A Bronze Age bowl barrow on Gallows Hill, Arreton Down. The barrow was originally part of a barrow group of three barrows, but is now the only one surviving as an earthwork (For details of the other two barrows see HOB UID 461309 - NMR SZ 58 NW 24 and HOB UID 1458695 NMR SZ 58 NW 105). It measures 24 metres east-west by 19 metres north-south and has a maximum high of 3 metres. Excavations in 1990 located the barrow ditch which was 0.5 metres deep. The mound is truncated on the northeast side by the road. A Highway Commission barrier was constructed in 1815 abutting the barrow. This served as a road block and is visible as a mound about 4 metres wide and 0.5 metres high, at the base of the barrow on the southwest side. The barrow was excavated in 1815 by Thomas Cooke and found to contain seven extended inhumation. All were orientated with the heads to the west. Grave goods associated with the inhumations included knives, buckles, a comb, and a spearhead were also found. The grave goods suggest an Early or Middle Saxon date for the burials. The stone socket of the gibbet, erected in 1730, for Michael Morey, who killed his grandson was found at the centre of the mound. The barrow was re-excavated in 1956 and human remains, probably of these excavated in 1815 were found.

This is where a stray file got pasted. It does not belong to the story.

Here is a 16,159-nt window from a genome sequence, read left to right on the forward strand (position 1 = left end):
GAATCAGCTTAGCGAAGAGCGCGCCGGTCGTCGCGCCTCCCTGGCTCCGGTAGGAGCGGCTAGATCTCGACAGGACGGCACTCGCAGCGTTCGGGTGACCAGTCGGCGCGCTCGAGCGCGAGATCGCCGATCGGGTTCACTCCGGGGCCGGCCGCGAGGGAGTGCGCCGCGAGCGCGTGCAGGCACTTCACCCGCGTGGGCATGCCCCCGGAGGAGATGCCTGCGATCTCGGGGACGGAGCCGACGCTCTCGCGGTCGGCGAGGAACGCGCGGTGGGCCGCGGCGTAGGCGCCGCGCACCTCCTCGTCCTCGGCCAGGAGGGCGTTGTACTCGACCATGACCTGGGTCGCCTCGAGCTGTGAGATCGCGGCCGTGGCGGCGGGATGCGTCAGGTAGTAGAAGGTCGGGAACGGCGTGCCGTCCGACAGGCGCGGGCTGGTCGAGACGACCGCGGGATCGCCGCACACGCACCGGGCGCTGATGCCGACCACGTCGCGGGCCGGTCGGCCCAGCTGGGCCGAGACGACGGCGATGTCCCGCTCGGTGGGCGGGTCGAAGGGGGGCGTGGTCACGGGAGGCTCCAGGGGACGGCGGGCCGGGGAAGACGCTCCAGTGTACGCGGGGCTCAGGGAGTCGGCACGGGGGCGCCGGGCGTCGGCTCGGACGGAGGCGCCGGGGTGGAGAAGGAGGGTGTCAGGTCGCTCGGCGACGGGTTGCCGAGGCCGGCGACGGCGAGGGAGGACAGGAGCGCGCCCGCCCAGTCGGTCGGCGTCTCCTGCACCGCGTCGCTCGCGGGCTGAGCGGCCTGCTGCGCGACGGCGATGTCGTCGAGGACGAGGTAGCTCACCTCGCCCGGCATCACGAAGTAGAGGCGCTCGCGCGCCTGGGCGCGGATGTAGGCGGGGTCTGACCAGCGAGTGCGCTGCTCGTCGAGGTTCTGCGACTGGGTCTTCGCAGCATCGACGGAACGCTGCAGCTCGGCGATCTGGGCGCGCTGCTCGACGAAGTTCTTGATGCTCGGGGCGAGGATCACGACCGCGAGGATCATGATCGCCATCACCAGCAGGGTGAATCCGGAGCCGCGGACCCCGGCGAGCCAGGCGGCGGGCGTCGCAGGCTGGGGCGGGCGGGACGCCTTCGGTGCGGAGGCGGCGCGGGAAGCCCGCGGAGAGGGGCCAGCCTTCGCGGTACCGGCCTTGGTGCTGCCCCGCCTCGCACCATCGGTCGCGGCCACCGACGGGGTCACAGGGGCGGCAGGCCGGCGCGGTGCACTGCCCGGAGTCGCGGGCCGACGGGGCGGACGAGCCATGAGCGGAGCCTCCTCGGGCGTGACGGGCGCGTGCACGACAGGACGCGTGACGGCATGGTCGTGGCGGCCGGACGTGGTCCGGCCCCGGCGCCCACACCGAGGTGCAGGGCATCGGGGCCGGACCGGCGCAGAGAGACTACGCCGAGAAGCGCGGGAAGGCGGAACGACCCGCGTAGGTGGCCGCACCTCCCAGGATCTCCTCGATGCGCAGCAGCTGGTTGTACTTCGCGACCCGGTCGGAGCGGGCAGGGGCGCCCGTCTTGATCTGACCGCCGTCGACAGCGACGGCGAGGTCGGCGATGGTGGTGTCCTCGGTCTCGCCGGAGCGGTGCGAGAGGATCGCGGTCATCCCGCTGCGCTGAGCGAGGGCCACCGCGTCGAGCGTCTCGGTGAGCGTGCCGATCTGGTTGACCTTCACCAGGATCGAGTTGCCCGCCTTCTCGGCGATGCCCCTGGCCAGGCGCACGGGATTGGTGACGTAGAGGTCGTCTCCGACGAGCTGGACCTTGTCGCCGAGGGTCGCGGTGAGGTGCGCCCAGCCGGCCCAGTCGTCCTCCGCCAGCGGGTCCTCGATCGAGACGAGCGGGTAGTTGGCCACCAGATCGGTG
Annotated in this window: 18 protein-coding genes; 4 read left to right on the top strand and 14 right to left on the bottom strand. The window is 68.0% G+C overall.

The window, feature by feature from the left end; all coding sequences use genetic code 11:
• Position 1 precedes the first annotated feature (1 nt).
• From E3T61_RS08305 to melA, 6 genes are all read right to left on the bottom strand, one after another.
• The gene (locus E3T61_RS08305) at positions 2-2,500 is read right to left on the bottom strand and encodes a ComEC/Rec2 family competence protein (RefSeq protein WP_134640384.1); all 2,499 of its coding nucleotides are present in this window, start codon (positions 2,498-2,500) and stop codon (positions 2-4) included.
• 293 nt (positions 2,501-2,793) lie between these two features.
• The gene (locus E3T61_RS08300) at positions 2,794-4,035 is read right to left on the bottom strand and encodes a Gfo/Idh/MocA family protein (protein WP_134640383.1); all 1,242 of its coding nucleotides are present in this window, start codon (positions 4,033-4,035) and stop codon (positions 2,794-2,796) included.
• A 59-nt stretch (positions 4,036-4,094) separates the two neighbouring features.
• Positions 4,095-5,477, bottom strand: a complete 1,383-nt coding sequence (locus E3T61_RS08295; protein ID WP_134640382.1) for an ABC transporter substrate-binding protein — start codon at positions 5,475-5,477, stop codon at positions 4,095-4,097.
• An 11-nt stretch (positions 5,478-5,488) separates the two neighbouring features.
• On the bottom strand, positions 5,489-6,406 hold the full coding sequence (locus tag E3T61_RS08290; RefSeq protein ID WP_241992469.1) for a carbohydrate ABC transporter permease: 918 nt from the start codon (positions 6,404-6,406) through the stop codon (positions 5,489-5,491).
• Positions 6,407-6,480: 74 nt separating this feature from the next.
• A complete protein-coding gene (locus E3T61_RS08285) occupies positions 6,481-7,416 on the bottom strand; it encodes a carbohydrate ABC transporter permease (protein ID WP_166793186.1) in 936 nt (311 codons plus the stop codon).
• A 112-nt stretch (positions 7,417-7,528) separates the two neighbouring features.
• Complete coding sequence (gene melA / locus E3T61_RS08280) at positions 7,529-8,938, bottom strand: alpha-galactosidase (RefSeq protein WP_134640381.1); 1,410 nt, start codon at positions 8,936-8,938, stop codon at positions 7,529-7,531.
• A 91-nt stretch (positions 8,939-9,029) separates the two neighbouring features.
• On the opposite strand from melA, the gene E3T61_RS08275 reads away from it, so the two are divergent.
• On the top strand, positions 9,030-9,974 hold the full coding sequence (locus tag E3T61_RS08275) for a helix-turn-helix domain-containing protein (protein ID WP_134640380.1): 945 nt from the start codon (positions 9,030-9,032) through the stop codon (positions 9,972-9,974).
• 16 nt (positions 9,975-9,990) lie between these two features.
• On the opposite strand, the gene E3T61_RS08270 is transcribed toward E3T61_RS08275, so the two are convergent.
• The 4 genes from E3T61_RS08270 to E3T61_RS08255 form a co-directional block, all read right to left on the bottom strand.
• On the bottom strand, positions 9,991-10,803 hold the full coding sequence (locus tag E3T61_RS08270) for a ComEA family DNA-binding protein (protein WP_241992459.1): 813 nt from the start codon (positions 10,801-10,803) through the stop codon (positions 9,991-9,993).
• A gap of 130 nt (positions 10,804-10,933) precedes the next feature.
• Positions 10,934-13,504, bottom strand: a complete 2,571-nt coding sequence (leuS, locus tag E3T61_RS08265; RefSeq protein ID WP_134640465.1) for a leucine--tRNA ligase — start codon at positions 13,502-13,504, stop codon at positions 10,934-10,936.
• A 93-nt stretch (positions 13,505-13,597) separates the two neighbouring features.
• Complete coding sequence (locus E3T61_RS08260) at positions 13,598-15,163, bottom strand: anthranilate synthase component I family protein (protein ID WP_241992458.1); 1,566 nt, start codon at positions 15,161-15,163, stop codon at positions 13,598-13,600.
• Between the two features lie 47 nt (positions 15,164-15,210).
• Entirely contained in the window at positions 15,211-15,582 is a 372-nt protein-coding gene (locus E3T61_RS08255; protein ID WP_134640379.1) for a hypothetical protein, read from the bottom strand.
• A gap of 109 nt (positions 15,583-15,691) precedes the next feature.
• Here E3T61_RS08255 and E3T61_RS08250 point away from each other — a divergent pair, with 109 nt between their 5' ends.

(This record was originally recorded as Barrow A in HOB UID 461309 NMR - SZ 58 NW 24) SZ 53568744 - Tumuli (O.E.) (1)
A barrow surviving as an earthwork 20 paces in diameter and 6.5 feet high. (2)
The barrow was excavated in 1815 by Thomas Cooke. In the barrow seven extended skeletons were found including those of a child of about 9 years old and another of about 2 years old. All were orientated with the heads roughly to the west. Near each skeleton, generally under the back, was an iron knife blade. Two circular brass buckles, a bone comb, and a spearhead were also found. The human remains were reburied near the centre. The stone socket of the gibbett, erected 1730, for Michael Morey, who killed his grandson was found at the centre. (3)
The 1815 excavations are the earliest known discovery of Anglo-Saxon or Jutish antiquities in the Isle of Wight. (4)
Full excavation report. (5)
A bowl barrow, 22 metres in diameter by 2 metres in height, mutilated on the north by a road. Published 1/2500 revised. (6)
History of excavations. Description of Cemetery. Catalogue of graves and grave-goods. (7)